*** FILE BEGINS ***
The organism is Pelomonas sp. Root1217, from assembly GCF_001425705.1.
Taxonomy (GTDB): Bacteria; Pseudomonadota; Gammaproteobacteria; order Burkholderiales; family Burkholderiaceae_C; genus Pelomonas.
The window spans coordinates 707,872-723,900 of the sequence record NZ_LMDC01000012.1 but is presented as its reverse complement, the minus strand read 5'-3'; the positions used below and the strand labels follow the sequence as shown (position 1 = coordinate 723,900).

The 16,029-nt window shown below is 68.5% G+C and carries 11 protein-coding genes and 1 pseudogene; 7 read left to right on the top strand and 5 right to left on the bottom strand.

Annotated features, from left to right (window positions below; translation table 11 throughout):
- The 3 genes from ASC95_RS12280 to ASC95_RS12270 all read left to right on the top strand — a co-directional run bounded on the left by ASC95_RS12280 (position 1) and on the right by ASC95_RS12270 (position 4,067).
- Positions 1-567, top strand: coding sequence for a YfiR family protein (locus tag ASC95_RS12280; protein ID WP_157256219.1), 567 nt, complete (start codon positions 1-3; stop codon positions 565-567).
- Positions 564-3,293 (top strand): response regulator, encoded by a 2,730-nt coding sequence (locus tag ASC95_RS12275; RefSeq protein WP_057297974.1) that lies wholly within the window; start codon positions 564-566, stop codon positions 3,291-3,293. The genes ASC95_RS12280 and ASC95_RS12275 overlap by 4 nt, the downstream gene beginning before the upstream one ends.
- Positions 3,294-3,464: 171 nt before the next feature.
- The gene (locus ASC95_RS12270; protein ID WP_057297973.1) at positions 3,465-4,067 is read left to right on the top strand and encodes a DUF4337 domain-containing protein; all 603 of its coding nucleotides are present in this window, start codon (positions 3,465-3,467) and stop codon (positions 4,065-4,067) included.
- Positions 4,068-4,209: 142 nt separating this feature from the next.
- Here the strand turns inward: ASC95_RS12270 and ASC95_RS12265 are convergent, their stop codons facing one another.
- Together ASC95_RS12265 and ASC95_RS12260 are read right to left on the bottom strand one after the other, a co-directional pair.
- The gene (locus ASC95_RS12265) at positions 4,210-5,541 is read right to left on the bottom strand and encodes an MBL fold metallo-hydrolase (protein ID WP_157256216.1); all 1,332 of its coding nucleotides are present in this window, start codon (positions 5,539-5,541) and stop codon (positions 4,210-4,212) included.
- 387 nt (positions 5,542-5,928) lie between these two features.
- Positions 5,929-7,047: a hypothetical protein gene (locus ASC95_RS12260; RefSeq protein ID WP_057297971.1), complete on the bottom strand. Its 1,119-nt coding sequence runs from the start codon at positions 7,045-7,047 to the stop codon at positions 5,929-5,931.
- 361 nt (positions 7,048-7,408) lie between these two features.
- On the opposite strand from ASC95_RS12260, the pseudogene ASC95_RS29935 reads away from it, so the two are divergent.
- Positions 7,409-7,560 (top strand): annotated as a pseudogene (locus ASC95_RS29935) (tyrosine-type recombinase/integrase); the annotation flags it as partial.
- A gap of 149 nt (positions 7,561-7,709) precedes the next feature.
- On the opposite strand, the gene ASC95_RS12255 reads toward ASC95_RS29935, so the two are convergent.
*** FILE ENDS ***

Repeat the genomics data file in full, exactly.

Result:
The organism is Pelomonas sp. Root1217, from assembly GCF_001425705.1.
Taxonomy (GTDB): Bacteria; Pseudomonadota; Gammaproteobacteria; order Burkholderiales; family Burkholderiaceae_C; genus Pelomonas.
The window spans coordinates 707,872-723,900 of the sequence record NZ_LMDC01000012.1 but is presented as its reverse complement, the minus strand read 5'-3'; the positions used below and the strand labels follow the sequence as shown (position 1 = coordinate 723,900).

The 16,029-nt window shown below is 68.5% G+C and carries 11 protein-coding genes and 1 pseudogene; 7 read left to right on the top strand and 5 right to left on the bottom strand.

Annotated features, from left to right (window positions below; translation table 11 throughout):
- The 3 genes from ASC95_RS12280 to ASC95_RS12270 all read left to right on the top strand — a co-directional run bounded on the left by ASC95_RS12280 (position 1) and on the right by ASC95_RS12270 (position 4,067).
- Positions 1-567, top strand: coding sequence for a YfiR family protein (locus tag ASC95_RS12280; protein ID WP_157256219.1), 567 nt, complete (start codon positions 1-3; stop codon positions 565-567).
- Positions 564-3,293 (top strand): response regulator, encoded by a 2,730-nt coding sequence (locus tag ASC95_RS12275; RefSeq protein WP_057297974.1) that lies wholly within the window; start codon positions 564-566, stop codon positions 3,291-3,293. The genes ASC95_RS12280 and ASC95_RS12275 overlap by 4 nt, the downstream gene beginning before the upstream one ends.
- Positions 3,294-3,464: 171 nt before the next feature.
- The gene (locus ASC95_RS12270; protein ID WP_057297973.1) at positions 3,465-4,067 is read left to right on the top strand and encodes a DUF4337 domain-containing protein; all 603 of its coding nucleotides are present in this window, start codon (positions 3,465-3,467) and stop codon (positions 4,065-4,067) included.
- Positions 4,068-4,209: 142 nt separating this feature from the next.
- Here the strand turns inward: ASC95_RS12270 and ASC95_RS12265 are convergent, their stop codons facing one another.
- Together ASC95_RS12265 and ASC95_RS12260 are read right to left on the bottom strand one after the other, a co-directional pair.
- The gene (locus ASC95_RS12265) at positions 4,210-5,541 is read right to left on the bottom strand and encodes an MBL fold metallo-hydrolase (protein ID WP_157256216.1); all 1,332 of its coding nucleotides are present in this window, start codon (positions 5,539-5,541) and stop codon (positions 4,210-4,212) included.
- 387 nt (positions 5,542-5,928) lie between these two features.
- Positions 5,929-7,047: a hypothetical protein gene (locus ASC95_RS12260; RefSeq protein ID WP_057297971.1), complete on the bottom strand. Its 1,119-nt coding sequence runs from the start codon at positions 7,045-7,047 to the stop codon at positions 5,929-5,931.
- 361 nt (positions 7,048-7,408) lie between these two features.
- On the opposite strand from ASC95_RS12260, the pseudogene ASC95_RS29935 reads away from it, so the two are divergent.
- Positions 7,409-7,560 (top strand): annotated as a pseudogene (locus ASC95_RS29935) (tyrosine-type recombinase/integrase); the annotation flags it as partial.
- A gap of 149 nt (positions 7,561-7,709) precedes the next feature.
- On the opposite strand, the gene ASC95_RS12255 reads toward ASC95_RS29935, so the two are convergent.